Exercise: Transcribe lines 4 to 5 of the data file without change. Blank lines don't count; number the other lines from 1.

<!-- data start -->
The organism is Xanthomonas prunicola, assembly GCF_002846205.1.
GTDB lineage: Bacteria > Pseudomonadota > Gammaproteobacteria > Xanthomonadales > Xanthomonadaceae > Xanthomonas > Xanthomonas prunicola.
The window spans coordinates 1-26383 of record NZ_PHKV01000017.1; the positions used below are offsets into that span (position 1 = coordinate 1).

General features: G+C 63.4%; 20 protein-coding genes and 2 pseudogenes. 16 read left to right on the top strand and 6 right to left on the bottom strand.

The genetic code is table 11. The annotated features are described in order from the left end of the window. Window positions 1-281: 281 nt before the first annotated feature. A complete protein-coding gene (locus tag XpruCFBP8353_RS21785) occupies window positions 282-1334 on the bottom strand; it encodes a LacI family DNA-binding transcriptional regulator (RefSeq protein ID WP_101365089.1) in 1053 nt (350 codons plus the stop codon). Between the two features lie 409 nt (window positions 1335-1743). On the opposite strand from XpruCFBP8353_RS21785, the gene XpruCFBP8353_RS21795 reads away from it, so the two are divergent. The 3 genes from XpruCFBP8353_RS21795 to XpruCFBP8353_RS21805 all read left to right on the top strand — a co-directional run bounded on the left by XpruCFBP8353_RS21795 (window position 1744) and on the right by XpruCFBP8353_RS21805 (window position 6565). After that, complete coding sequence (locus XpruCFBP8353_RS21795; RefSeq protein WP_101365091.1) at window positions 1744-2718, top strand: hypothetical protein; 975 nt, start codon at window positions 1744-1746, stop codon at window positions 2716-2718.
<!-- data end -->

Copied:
General features: G+C 63.4%; 20 protein-coding genes and 2 pseudogenes. 16 read left to right on the top strand and 6 right to left on the bottom strand.

The genetic code is table 11. The annotated features are described in order from the left end of the window. Window positions 1-281: 281 nt before the first annotated feature. A complete protein-coding gene (locus tag XpruCFBP8353_RS21785) occupies window positions 282-1334 on the bottom strand; it encodes a LacI family DNA-binding transcriptional regulator (RefSeq protein ID WP_101365089.1) in 1053 nt (350 codons plus the stop codon). Between the two features lie 409 nt (window positions 1335-1743). On the opposite strand from XpruCFBP8353_RS21785, the gene XpruCFBP8353_RS21795 reads away from it, so the two are divergent. The 3 genes from XpruCFBP8353_RS21795 to XpruCFBP8353_RS21805 all read left to right on the top strand — a co-directional run bounded on the left by XpruCFBP8353_RS21795 (window position 1744) and on the right by XpruCFBP8353_RS21805 (window position 6565). After that, complete coding sequence (locus XpruCFBP8353_RS21795; RefSeq protein WP_101365091.1) at window positions 1744-2718, top strand: hypothetical protein; 975 nt, start codon at window positions 1744-1746, stop codon at window positions 2716-2718.